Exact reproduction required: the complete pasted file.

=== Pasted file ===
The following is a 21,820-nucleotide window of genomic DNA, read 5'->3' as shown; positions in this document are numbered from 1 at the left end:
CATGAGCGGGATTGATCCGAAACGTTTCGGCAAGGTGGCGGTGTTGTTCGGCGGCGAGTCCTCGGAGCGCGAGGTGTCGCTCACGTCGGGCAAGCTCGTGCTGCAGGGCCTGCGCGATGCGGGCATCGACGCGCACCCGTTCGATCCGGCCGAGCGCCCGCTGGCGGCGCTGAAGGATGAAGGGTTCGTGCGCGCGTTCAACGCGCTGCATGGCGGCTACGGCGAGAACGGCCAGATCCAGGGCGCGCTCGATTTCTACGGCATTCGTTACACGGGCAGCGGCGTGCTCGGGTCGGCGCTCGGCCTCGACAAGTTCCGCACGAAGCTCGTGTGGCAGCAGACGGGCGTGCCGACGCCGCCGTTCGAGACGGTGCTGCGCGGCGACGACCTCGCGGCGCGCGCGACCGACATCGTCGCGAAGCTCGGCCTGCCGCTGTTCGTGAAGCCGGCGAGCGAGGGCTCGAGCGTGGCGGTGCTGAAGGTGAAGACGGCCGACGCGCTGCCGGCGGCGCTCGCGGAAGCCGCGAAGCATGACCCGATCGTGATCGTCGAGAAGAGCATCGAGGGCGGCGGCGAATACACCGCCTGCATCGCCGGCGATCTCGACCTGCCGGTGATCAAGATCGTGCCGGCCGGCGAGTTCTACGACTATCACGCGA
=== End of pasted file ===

The following is a 21,820-nucleotide window of genomic DNA, read 5'->3' as shown; positions in this document are numbered from 1 at the left end:
CATGAGCGGGATTGATCCGAAACGTTTCGGCAAGGTGGCGGTGTTGTTCGGCGGCGAGTCCTCGGAGCGCGAGGTGTCGCTCACGTCGGGCAAGCTCGTGCTGCAGGGCCTGCGCGATGCGGGCATCGACGCGCACCCGTTCGATCCGGCCGAGCGCCCGCTGGCGGCGCTGAAGGATGAAGGGTTCGTGCGCGCGTTCAACGCGCTGCATGGCGGCTACGGCGAGAACGGCCAGATCCAGGGCGCGCTCGATTTCTACGGCATTCGTTACACGGGCAGCGGCGTGCTCGGGTCGGCGCTCGGCCTCGACAAGTTCCGCACGAAGCTCGTGTGGCAGCAGACGGGCGTGCCGACGCCGCCGTTCGAGACGGTGCTGCGCGGCGACGACCTCGCGGCGCGCGCGACCGACATCGTCGCGAAGCTCGGCCTGCCGCTGTTCGTGAAGCCGGCGAGCGAGGGCTCGAGCGTGGCGGTGCTGAAGGTGAAGACGGCCGACGCGCTGCCGGCGGCGCTCGCGGAAGCCGCGAAGCATGACCCGATCGTGATCGTCGAGAAGAGCATCGAGGGCGGCGGCGAATACACCGCCTGCATCGCCGGCGATCTCGACCTGCCGGTGATCAAGATCGTGCCGGCCGGCGAGTTCTACGACTATCACGCGA